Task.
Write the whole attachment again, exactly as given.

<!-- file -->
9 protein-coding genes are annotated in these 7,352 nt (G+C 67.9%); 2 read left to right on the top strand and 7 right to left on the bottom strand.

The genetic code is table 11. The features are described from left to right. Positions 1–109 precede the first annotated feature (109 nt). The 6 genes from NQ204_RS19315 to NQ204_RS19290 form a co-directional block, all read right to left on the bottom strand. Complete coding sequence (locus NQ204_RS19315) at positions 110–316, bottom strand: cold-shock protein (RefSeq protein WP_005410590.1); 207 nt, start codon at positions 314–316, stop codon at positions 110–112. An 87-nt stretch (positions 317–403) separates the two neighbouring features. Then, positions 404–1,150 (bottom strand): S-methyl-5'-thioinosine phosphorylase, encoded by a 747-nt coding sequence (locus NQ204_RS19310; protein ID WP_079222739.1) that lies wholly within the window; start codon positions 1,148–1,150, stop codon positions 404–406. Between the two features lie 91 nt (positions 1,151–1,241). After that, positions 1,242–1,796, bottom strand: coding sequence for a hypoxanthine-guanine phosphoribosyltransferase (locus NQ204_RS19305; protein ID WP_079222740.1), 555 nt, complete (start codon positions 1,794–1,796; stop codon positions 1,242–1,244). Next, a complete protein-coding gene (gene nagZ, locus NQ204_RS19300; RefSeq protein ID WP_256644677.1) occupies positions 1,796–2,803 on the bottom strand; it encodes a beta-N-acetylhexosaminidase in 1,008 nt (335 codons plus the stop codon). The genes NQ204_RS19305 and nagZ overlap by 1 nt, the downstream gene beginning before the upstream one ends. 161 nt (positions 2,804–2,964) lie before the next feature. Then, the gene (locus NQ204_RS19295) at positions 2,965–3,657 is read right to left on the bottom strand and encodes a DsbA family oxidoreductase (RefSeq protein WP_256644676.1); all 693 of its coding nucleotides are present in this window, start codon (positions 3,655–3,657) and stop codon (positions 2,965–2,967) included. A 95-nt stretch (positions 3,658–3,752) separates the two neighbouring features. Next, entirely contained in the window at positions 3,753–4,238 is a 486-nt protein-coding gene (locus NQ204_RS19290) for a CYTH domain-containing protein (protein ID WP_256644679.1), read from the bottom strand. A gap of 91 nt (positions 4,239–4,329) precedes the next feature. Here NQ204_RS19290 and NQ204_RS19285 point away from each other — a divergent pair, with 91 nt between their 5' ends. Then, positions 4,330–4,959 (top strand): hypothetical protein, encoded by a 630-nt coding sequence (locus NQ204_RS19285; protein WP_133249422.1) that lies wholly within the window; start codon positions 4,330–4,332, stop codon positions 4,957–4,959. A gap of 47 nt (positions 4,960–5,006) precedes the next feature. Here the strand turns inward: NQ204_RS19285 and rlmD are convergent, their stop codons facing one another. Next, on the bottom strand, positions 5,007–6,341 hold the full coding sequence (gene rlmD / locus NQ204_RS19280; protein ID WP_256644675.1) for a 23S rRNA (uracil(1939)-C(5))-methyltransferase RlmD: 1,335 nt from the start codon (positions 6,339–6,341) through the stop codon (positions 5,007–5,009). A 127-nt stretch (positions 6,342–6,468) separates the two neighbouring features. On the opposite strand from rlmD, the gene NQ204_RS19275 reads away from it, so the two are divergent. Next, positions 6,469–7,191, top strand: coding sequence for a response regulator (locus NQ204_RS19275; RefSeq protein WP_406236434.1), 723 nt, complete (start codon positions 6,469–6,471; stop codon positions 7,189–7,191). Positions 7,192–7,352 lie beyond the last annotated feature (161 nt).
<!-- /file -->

9 protein-coding genes are annotated in these 7,352 nt (G+C 67.9%); 2 read left to right on the top strand and 7 right to left on the bottom strand.

The genetic code is table 11. The features are described from left to right. Positions 1–109 precede the first annotated feature (109 nt). The 6 genes from NQ204_RS19315 to NQ204_RS19290 form a co-directional block, all read right to left on the bottom strand. Complete coding sequence (locus NQ204_RS19315) at positions 110–316, bottom strand: cold-shock protein (RefSeq protein WP_005410590.1); 207 nt, start codon at positions 314–316, stop codon at positions 110–112. An 87-nt stretch (positions 317–403) separates the two neighbouring features. Then, positions 404–1,150 (bottom strand): S-methyl-5'-thioinosine phosphorylase, encoded by a 747-nt coding sequence (locus NQ204_RS19310; protein ID WP_079222739.1) that lies wholly within the window; start codon positions 1,148–1,150, stop codon positions 404–406. Between the two features lie 91 nt (positions 1,151–1,241). After that, positions 1,242–1,796, bottom strand: coding sequence for a hypoxanthine-guanine phosphoribosyltransferase (locus NQ204_RS19305; protein ID WP_079222740.1), 555 nt, complete (start codon positions 1,794–1,796; stop codon positions 1,242–1,244). Next, a complete protein-coding gene (gene nagZ, locus NQ204_RS19300; RefSeq protein ID WP_256644677.1) occupies positions 1,796–2,803 on the bottom strand; it encodes a beta-N-acetylhexosaminidase in 1,008 nt (335 codons plus the stop codon). The genes NQ204_RS19305 and nagZ overlap by 1 nt, the downstream gene beginning before the upstream one ends. 161 nt (positions 2,804–2,964) lie before the next feature. Then, the gene (locus NQ204_RS19295) at positions 2,965–3,657 is read right to left on the bottom strand and encodes a DsbA family oxidoreductase (RefSeq protein WP_256644676.1); all 693 of its coding nucleotides are present in this window, start codon (positions 3,655–3,657) and stop codon (positions 2,965–2,967) included. A 95-nt stretch (positions 3,658–3,752) separates the two neighbouring features. Next, entirely contained in the window at positions 3,753–4,238 is a 486-nt protein-coding gene (locus NQ204_RS19290) for a CYTH domain-containing protein (protein ID WP_256644679.1), read from the bottom strand. A gap of 91 nt (positions 4,239–4,329) precedes the next feature. Here NQ204_RS19290 and NQ204_RS19285 point away from each other — a divergent pair, with 91 nt between their 5' ends. Then, positions 4,330–4,959 (top strand): hypothetical protein, encoded by a 630-nt coding sequence (locus NQ204_RS19285; protein WP_133249422.1) that lies wholly within the window; start codon positions 4,330–4,332, stop codon positions 4,957–4,959. A gap of 47 nt (positions 4,960–5,006) precedes the next feature. Here the strand turns inward: NQ204_RS19285 and rlmD are convergent, their stop codons facing one another. Next, on the bottom strand, positions 5,007–6,341 hold the full coding sequence (gene rlmD / locus NQ204_RS19280; protein ID WP_256644675.1) for a 23S rRNA (uracil(1939)-C(5))-methyltransferase RlmD: 1,335 nt from the start codon (positions 6,339–6,341) through the stop codon (positions 5,007–5,009). A 127-nt stretch (positions 6,342–6,468) separates the two neighbouring features. On the opposite strand from rlmD, the gene NQ204_RS19275 reads away from it, so the two are divergent. Next, positions 6,469–7,191, top strand: coding sequence for a response regulator (locus NQ204_RS19275; RefSeq protein WP_406236434.1), 723 nt, complete (start codon positions 6,469–6,471; stop codon positions 7,189–7,191). Positions 7,192–7,352 lie beyond the last annotated feature (161 nt).